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An Unfortunate Letter from Sierra Leone's Executive Arm of Government
By Sylvia Olayinka Blyden
Aug 31, 2009, 23:48
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An important element of modern day democracy is the separation of powers. The Judiciary should be upheld as distinct and totally independent from the Presidency and the Executive. All possible effort must be made by those concerned, to maintain this separation of powers, in deeds, words and writings. Any action that gives the impression that the Executive has influence over the intrinsic, inherent powers of the Judiciary should be discouraged.

It is in this light that I want to condemn the contents of the 28th August 2009 Presidential Letter from State House  which, unequivocally informed of the expected time the Judiciary will be giving a long-awaited ruling on a constitutional interpretation.

"His Excellency the President has instructed that you be informed that the judgement on the matter of interpretation and repeal of the Criminal and Seditious Libel Law of the Public Order Act of 1965 will be delivered when the Supreme Court resumes sittings by mid September, 2009."

If we go according to the above extract of the Presidential Letter addressed to Journalists (of all people!!), the Executive arm of Government is now telling the world that it can predict expected moves of the Judicial arm of Government by stating the exact time a ruling will be given even before the Judiciaryís Registry publicly states this time. What a blight on our democratic credentials!

Sources at State House have last weekend tried to assuage my concerns by stating that all what the President did was to transmit to the Journalists what the President had been told when his Office wrote to the Judiciary on the matter and the Judiciary responded back with information that the ruling would be delivered in mid-September. All well and good but in the interest of Separation of Powers, the Letter to Journalists should not have been written as if it was the Executive that was dictating the expected time of ruling.

If even the Presidentís Office was trying to pacify the Judiciary-Journalists debacle by giving an assurance that the ruling would be soon delivered, for the sake of Posterity, the letter should have been differently worded. It should have stated in clear, clear terms that the Office of the President has been informed by the Supreme Courtís Registry that the said Ruling would be delivered in mid-September.

For the Office of the President to publicly abrogate to itself the originating authority to tell journalists exactly when the Supreme Court will be issuing out a Ruling, when there is a Supreme Court Registrar whose duty it is to issue out such a date, is extremely worrying! For the Presidentís Office to have failed to cite a Judicial source for such an assertion they penned down, is a serious cause for concern to observers of democratic credentials; a most unfortunate development that definitely clouds our democratic credentials.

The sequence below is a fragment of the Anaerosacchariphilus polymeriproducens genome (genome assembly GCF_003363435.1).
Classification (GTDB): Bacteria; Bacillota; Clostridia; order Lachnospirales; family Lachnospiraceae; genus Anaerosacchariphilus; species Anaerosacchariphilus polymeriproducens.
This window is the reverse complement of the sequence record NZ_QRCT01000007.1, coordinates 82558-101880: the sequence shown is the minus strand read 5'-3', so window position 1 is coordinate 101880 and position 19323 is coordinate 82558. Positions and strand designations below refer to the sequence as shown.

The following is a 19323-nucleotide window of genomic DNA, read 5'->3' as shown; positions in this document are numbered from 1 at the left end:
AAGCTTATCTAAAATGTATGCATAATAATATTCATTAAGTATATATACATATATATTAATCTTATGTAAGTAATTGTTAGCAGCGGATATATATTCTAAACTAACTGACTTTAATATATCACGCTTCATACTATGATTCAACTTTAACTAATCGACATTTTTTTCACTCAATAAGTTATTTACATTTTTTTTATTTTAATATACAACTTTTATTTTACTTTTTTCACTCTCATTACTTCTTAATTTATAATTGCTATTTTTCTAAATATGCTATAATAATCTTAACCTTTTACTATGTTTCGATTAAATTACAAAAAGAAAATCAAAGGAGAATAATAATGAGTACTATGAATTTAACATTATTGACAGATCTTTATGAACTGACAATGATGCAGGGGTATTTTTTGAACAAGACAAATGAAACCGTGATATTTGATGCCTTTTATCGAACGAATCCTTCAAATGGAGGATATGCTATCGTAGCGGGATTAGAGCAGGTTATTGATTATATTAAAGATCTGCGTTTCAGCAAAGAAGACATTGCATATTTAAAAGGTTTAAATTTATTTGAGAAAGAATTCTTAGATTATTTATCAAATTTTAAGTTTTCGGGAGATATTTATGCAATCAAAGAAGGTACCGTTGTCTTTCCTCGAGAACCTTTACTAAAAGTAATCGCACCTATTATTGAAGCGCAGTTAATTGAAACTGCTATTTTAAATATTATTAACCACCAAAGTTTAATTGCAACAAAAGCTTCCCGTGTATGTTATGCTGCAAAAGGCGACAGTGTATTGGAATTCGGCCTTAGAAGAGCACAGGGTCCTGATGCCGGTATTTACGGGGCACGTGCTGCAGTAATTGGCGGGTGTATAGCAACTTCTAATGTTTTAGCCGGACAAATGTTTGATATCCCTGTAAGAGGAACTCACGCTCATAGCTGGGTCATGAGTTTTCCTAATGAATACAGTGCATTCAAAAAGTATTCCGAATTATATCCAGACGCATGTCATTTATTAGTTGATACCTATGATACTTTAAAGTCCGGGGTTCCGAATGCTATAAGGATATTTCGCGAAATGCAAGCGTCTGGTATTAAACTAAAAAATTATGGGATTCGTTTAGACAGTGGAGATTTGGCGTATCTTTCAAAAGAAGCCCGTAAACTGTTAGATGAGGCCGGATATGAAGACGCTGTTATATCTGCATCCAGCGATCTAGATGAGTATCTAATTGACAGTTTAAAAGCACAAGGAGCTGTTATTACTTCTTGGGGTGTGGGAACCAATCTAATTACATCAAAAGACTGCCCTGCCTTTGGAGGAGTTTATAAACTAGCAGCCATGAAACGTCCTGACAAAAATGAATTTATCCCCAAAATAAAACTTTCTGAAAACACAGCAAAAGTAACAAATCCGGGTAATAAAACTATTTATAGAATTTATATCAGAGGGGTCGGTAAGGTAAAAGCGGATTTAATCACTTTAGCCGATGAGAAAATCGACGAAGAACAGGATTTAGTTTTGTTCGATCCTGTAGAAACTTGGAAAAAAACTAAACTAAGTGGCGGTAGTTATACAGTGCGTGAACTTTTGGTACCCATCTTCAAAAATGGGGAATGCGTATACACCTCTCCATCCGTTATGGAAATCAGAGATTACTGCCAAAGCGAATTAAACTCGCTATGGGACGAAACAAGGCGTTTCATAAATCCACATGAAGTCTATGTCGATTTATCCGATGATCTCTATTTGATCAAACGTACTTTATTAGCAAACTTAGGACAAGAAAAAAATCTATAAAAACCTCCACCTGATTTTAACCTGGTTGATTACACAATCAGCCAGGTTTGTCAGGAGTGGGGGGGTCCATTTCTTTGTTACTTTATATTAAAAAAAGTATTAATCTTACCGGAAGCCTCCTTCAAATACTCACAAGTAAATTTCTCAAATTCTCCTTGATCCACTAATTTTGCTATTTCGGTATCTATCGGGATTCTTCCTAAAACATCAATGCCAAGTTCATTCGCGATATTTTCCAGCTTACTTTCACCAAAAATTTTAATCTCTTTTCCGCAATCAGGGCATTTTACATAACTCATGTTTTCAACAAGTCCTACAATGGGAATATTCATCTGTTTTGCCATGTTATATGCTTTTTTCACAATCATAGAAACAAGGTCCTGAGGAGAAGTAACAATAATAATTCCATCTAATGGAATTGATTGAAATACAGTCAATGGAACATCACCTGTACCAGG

Personally, since back in July, I have severally expressed to the leadership of the Sierra Leone Association of Journalists (SLAJ) that whilst their action of writing to complain the Judiciary to the President, might be seen as acceptable for now, when it will be reflected upon in the future, questions will surely be asked as to why did SLAJ not write directly to the Judiciary (Supreme Court Registry) for an answer but by-passed the Judiciary and went to the Executive who then proceeded to do what the Journalists should have done in the first place:- Executive wrote to Judiciary, got a response back from Judiciary and transmitted the response to the Journalists. What a needless merry-go-round!

As members of the Fourth Estate, we should be seen as not only agitating for the Constitution to be upheld but also for the Separation of Powers to be rigorously upheld. There was no justification for SLAJ bypassing the Judiciaryís Registry and writing to the President. SLAJ should have first given an opportunity to the Judiciary to correspond with them but they never did. Surely, they did not expect the Judiciary to react to a publicly issued Press ultimatum?

In the case of the Sierra Leone Police, I totally agree with SLAJ that the Police should be cited for abuse of authority despite the defence of their actions by the Executive. Anyway, the Police is supervised by the Executive and is expected to be defended by the Executive. No Problem. What I have a very serious problem with is the perception that the Judiciary is now being subjected to Executive supervision. This latter scenario implies that we are not living in a modern democracy but in a barefaced dictatorship. This State House letter must be condemned and condemned in no uncertain terms.

The Unfortunate Letter from the Presidency

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